The University Gender Gap
After millennia of a male-dominated world, women have finally risen to the top. But some college admissions officers suggest that they’ve risen too high.
Women now outnumber men applying to and graduating from college. They comprise 57% of college populations, and they may face discrimination for being too eager for a college education.
The College of William and Mary accepted relatively equal numbers of men and women for the most recent freshman class. However, 7,652 women and 4,457 men applied. Crunch those numbers, and you’ll find that the college accepted 45% of male applicants and only 27% of female applicants.
The U.S. Commission on Civil Rights recently caught wind of this inequality, and they’re seeing if universities are deliberately discriminating against women to maintain an equal gender ratio.
The phenomenon of female-dominated universities has yet to strike Penn State. Men represent 54% of the student body, while females represent only 46%. Penn State may be an exception due to its respected College of Engineering, one institute that oozes testosterone.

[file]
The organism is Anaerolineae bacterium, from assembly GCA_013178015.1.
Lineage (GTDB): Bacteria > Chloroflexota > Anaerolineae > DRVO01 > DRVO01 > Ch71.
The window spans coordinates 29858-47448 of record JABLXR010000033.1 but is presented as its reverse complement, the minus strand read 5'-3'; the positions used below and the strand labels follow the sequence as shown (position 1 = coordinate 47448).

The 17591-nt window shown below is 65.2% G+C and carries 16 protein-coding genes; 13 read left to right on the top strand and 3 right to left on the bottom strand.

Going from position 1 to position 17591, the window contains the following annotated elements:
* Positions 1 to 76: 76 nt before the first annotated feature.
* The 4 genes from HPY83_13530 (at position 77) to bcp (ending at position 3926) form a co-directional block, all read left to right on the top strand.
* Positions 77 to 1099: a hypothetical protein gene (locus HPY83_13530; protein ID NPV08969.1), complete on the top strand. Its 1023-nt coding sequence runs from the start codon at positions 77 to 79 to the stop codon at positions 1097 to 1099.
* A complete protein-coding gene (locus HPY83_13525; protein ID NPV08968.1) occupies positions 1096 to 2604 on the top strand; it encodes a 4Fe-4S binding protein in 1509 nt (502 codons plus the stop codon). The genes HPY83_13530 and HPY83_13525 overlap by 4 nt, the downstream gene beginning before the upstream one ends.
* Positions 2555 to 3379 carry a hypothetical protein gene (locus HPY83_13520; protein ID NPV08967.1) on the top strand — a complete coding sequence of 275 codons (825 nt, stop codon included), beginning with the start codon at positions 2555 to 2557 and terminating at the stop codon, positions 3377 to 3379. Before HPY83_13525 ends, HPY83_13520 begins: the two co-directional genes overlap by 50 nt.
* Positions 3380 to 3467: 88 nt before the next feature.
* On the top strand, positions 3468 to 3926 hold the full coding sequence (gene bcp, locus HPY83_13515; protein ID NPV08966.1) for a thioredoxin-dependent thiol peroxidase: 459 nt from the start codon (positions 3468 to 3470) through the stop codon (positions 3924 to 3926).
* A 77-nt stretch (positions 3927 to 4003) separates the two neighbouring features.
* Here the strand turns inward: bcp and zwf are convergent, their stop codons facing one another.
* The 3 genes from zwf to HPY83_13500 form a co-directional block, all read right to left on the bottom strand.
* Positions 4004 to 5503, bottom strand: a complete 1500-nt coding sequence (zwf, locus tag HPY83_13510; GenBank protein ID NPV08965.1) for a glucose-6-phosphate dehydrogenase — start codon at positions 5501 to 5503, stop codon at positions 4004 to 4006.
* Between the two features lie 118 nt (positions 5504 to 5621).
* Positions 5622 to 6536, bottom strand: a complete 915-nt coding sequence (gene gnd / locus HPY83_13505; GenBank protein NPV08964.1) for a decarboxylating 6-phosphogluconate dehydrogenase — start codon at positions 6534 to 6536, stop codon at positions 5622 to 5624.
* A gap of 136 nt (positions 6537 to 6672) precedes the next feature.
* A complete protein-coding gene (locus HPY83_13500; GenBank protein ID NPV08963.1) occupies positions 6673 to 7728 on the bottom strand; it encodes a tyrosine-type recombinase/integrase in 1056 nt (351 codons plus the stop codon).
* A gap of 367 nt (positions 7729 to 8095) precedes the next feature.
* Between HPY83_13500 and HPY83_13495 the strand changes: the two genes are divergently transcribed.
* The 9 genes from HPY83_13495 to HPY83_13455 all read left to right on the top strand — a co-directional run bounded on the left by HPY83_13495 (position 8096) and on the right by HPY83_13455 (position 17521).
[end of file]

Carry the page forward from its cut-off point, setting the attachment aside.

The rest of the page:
In any case, discrimination against college-bound women is intolerable. Rather than slackening standards for male applicants, colleges should alter certain structures to increase male enrollment. (Adderral dispensers in the library? Free ESPN Insider accounts for all students?)
But seriously, alternatives to blatant discrimination surely exist. (Although, as a man, a high female-to-male ratio is fine by me.)
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About the Author
If you’ve been brave enough to leave your dorm or apartment, we hope you had the good sense to build a snowman.
Onward State staffer Ethan Kasales reflects on the past few years and everyone who helped make his college experience so rewarding.
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